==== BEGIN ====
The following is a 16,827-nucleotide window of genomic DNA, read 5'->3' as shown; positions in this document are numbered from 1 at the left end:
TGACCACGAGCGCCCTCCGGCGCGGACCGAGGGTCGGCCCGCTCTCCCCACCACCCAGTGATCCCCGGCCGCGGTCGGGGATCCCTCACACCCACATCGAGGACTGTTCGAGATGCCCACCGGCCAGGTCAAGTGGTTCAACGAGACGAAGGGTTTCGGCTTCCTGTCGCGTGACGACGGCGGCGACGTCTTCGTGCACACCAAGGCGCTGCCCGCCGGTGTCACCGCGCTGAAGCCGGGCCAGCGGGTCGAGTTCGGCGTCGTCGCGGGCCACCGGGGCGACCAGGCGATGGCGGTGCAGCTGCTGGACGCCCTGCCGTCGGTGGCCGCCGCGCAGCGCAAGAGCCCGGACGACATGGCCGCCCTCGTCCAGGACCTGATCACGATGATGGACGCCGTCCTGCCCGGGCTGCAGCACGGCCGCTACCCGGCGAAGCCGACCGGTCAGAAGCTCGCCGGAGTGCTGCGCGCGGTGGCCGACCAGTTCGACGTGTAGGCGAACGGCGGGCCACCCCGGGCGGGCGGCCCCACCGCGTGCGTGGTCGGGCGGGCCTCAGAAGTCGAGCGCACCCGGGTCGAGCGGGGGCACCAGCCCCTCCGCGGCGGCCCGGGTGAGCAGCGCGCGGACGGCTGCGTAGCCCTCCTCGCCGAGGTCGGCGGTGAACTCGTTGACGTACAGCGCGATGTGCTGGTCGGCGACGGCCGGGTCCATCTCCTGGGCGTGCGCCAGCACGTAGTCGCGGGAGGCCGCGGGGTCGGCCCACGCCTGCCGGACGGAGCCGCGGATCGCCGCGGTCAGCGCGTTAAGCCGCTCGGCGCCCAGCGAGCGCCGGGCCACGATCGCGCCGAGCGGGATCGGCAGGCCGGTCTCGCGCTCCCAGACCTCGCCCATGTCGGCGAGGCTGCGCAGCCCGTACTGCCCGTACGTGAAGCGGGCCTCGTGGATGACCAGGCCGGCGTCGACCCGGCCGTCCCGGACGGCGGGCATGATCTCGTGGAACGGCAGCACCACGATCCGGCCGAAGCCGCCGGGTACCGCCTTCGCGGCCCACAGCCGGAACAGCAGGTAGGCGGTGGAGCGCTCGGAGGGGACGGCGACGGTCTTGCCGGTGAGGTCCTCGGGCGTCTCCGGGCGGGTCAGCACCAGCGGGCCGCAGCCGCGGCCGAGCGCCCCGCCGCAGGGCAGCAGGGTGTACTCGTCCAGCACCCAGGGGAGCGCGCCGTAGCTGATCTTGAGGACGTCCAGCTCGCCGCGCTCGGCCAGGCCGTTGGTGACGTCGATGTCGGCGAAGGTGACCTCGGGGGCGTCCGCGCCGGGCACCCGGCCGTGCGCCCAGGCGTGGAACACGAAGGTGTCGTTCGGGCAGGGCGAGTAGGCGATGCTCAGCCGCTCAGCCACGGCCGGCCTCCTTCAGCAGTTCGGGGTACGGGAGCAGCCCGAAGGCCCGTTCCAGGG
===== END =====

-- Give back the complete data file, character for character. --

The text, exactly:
The following is a 16,827-nucleotide window of genomic DNA, read 5'->3' as shown; positions in this document are numbered from 1 at the left end:
TGACCACGAGCGCCCTCCGGCGCGGACCGAGGGTCGGCCCGCTCTCCCCACCACCCAGTGATCCCCGGCCGCGGTCGGGGATCCCTCACACCCACATCGAGGACTGTTCGAGATGCCCACCGGCCAGGTCAAGTGGTTCAACGAGACGAAGGGTTTCGGCTTCCTGTCGCGTGACGACGGCGGCGACGTCTTCGTGCACACCAAGGCGCTGCCCGCCGGTGTCACCGCGCTGAAGCCGGGCCAGCGGGTCGAGTTCGGCGTCGTCGCGGGCCACCGGGGCGACCAGGCGATGGCGGTGCAGCTGCTGGACGCCCTGCCGTCGGTGGCCGCCGCGCAGCGCAAGAGCCCGGACGACATGGCCGCCCTCGTCCAGGACCTGATCACGATGATGGACGCCGTCCTGCCCGGGCTGCAGCACGGCCGCTACCCGGCGAAGCCGACCGGTCAGAAGCTCGCCGGAGTGCTGCGCGCGGTGGCCGACCAGTTCGACGTGTAGGCGAACGGCGGGCCACCCCGGGCGGGCGGCCCCACCGCGTGCGTGGTCGGGCGGGCCTCAGAAGTCGAGCGCACCCGGGTCGAGCGGGGGCACCAGCCCCTCCGCGGCGGCCCGGGTGAGCAGCGCGCGGACGGCTGCGTAGCCCTCCTCGCCGAGGTCGGCGGTGAACTCGTTGACGTACAGCGCGATGTGCTGGTCGGCGACGGCCGGGTCCATCTCCTGGGCGTGCGCCAGCACGTAGTCGCGGGAGGCCGCGGGGTCGGCCCACGCCTGCCGGACGGAGCCGCGGATCGCCGCGGTCAGCGCGTTAAGCCGCTCGGCGCCCAGCGAGCGCCGGGCCACGATCGCGCCGAGCGGGATCGGCAGGCCGGTCTCGCGCTCCCAGACCTCGCCCATGTCGGCGAGGCTGCGCAGCCCGTACTGCCCGTACGTGAAGCGGGCCTCGTGGATGACCAGGCCGGCGTCGACCCGGCCGTCCCGGACGGCGGGCATGATCTCGTGGAACGGCAGCACCACGATCCGGCCGAAGCCGCCGGGTACCGCCTTCGCGGCCCACAGCCGGAACAGCAGGTAGGCGGTGGAGCGCTCGGAGGGGACGGCGACGGTCTTGCCGGTGAGGTCCTCGGGCGTCTCCGGGCGGGTCAGCACCAGCGGGCCGCAGCCGCGGCCGAGCGCCCCGCCGCAGGGCAGCAGGGTGTACTCGTCCAGCACCCAGGGGAGCGCGCCGTAGCTGATCTTGAGGACGTCCAGCTCGCCGCGCTCGGCCAGGCCGTTGGTGACGTCGATGTCGGCGAAGGTGACCTCGGGGGCGTCCGCGCCGGGCACCCGGCCGTGCGCCCAGGCGTGGAACACGAAGGTGTCGTTCGGGCAGGGCGAGTAGGCGATGCTCAGCCGCTCAGCCACGGCCGGCCTCCTTCAGCAGTTCGGGGTACGGGAGCAGCCCGAAGGCCCGTTCCAGGG